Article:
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2013 presents some exciting opportunities for Informal Housing

As we start the New Year, 2013, there is every indication that we are beginning an entirely new ball game, new hope, fresh opportunities, a lingering fulfilment of a promise.

All this freshness is premised upon the Constitution of Kenya 2010, which for the first time since Independence in 1963, opens a new window for every Kenyan to live in decent shelter.

Majority of poor households, if not all, are housed informally in cities and countryside. In Kenya, the informal sector delivers dwellings and accommodation at a price and in quantities that the formal sector miserably and deliberately fails to address.

As profit making is so difficult when low-cost housing and formal sector institutions coincide, formal housing delivery systems rarely reach low- and non-income groups.

Yet there are abundant opportunities, given the staggering numbers of poor people in society. Latest statistics show that although Kenya attained a respectable six per cent growth in GDP, citizens living below the poverty line (less than a dollar a day) increased from 53 per cent to nearly 60 per cent.

In “The Challenge of Slums Global Report on Human Settlements 2003” the United Nations Habitat states that ‘informal’ suggests a different way from the norm, one which breaches formal conventions and is not acceptable in formal circles – one which is inferior, irregular and, at least somewhat desirable.

Research and practice have demonstrated that differences may not imply inferiority. Although an informal settlement may be built on land zoned for industry and is, therefore, illegal, it provides accommodation, location and identity for its inhabitants at a cost that they can probably afford.

Kenya’s first comprehensive Housing Policy was developed in 1966/67 as Sessional Paper No. 5. Kenya’s population was just over nine million people, growing at a rate of three per cent annually countrywide, and five to six per cent annually in urban areas. Annual housing requirements then were 7,600 and 38,000 new units in urban and rural areas respectively.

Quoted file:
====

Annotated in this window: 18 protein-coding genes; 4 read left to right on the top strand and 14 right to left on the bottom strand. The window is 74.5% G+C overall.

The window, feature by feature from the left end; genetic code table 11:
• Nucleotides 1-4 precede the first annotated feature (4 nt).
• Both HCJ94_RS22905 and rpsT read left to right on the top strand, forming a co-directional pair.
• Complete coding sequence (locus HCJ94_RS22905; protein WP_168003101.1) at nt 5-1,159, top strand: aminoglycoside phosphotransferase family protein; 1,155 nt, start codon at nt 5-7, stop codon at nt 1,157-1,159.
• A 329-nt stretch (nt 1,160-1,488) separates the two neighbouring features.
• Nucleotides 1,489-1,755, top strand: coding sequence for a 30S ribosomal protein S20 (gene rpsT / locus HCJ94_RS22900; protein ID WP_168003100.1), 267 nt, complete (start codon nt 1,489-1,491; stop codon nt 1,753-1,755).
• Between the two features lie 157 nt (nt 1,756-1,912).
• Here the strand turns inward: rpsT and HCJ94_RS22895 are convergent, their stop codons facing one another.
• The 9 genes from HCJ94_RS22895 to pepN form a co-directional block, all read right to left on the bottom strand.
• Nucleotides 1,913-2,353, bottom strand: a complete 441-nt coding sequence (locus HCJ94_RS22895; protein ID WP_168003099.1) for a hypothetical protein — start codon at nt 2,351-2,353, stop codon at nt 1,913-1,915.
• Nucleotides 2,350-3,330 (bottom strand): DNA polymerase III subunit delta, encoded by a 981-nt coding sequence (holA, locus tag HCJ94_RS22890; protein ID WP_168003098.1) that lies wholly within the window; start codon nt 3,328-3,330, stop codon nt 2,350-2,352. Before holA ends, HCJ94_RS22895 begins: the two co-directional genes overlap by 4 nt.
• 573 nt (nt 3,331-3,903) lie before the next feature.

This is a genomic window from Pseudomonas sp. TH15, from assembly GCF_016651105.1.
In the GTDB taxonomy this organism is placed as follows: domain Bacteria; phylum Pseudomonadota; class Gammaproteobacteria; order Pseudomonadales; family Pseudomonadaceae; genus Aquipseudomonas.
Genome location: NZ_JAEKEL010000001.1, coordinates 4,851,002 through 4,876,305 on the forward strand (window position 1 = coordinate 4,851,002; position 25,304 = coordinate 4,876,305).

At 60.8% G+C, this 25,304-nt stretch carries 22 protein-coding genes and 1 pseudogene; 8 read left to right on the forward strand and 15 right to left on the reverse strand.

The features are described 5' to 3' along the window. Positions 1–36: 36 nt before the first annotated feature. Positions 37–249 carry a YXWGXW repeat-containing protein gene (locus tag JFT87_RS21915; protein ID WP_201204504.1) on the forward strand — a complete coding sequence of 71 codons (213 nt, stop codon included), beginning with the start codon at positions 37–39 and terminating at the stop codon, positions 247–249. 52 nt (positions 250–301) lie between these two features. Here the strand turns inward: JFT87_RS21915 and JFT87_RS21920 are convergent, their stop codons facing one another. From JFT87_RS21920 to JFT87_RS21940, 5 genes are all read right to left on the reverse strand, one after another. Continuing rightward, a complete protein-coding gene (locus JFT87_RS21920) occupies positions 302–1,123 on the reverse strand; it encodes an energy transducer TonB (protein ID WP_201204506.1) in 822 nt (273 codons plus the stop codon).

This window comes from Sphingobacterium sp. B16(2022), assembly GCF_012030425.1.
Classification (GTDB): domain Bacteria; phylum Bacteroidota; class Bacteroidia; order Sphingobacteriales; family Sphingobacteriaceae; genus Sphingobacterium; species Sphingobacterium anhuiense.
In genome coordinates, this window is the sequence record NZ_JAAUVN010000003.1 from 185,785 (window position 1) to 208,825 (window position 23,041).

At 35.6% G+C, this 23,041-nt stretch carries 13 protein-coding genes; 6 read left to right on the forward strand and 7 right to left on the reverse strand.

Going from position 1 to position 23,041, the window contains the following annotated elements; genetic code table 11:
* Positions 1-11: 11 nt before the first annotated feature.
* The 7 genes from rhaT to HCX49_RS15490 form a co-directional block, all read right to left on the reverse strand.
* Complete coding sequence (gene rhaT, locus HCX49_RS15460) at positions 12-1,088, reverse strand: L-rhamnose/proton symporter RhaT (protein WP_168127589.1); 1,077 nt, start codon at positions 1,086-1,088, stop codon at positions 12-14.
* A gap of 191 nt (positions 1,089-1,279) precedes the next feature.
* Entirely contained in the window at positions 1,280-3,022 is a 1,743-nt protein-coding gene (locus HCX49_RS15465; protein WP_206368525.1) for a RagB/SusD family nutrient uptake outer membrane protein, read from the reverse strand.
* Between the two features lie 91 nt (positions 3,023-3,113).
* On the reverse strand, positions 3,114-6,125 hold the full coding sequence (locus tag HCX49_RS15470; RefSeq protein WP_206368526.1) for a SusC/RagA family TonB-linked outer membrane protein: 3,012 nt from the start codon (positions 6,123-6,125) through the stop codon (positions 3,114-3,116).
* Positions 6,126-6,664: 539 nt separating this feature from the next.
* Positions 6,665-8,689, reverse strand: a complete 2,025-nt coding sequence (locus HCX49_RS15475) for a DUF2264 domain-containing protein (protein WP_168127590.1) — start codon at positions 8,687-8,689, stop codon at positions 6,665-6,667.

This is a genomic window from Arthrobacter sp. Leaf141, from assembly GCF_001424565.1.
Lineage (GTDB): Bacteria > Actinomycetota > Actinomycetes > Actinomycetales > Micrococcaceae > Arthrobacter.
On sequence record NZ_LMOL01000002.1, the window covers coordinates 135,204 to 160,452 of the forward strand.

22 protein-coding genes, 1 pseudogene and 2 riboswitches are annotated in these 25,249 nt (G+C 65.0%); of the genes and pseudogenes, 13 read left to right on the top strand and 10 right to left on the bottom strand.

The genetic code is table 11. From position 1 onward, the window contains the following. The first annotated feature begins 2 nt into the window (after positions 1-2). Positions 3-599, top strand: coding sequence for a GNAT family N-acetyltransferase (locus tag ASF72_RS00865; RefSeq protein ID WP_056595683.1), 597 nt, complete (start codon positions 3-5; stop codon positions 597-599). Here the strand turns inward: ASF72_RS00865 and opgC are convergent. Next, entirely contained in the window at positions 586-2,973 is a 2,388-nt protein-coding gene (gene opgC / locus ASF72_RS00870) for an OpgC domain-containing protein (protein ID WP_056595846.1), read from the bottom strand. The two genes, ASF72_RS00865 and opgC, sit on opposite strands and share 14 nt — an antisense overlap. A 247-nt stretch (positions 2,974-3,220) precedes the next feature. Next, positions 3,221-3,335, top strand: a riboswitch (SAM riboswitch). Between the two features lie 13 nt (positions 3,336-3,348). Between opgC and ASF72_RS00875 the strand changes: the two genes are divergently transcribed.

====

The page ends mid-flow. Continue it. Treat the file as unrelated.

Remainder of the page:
The policy directed the Government “to provide the maximum number of people with adequate shelter and a healthy environment at the lowest possible cost”.

This by itself was a paradox. It was probably based on the Lancaster House negotiated Constitutional Framework of Kenya 1963.

It advocated for slum clearance and encouraged mobilisation of resources for housing development through aided self-help and co-operative efforts.

Investments in the housing sector, at the lowest end of the scale, since the 1966/67 Policy have been minimal, while demand for housing still far outstrips supply.

High rate of urbanisation, increasing poverty, corruption and escalation of housing costs and prices make the provision of housing, infrastructure and community facilities one of the most difficult issues in Kenya’s socio-economic development.

Research on low-cost building materials and construction techniques has been limited, so no viable guidance to the sector’s development.

Stringent planning regulations, and high infrastructural standards, as laid out by the Building Code are not useful in the housing delivery system.

Article 43 of the new Constitution now provides that all citizens are entitled to adequate shelter. Article 21 says “it is a fundamental duty of the State and every State organ to observe, respect, protect, promote and fulfil the rights and fundamental freedoms in the Bill of Rights.”

The State must thus take legislative, policy and other measures, including setting standards, to achieve the progressive realisation of rights guaranteed under Article 43.

Now the jury is out and Kenyans are slowly but surely discovering these rights, well hidden in the supreme law of the land.

Who will take the first bold step to prosecute for their rights? Who will listen? Who will obey? Wherever anyone lives that is what she/he calls home. Will the governed wait forever? I doubt!


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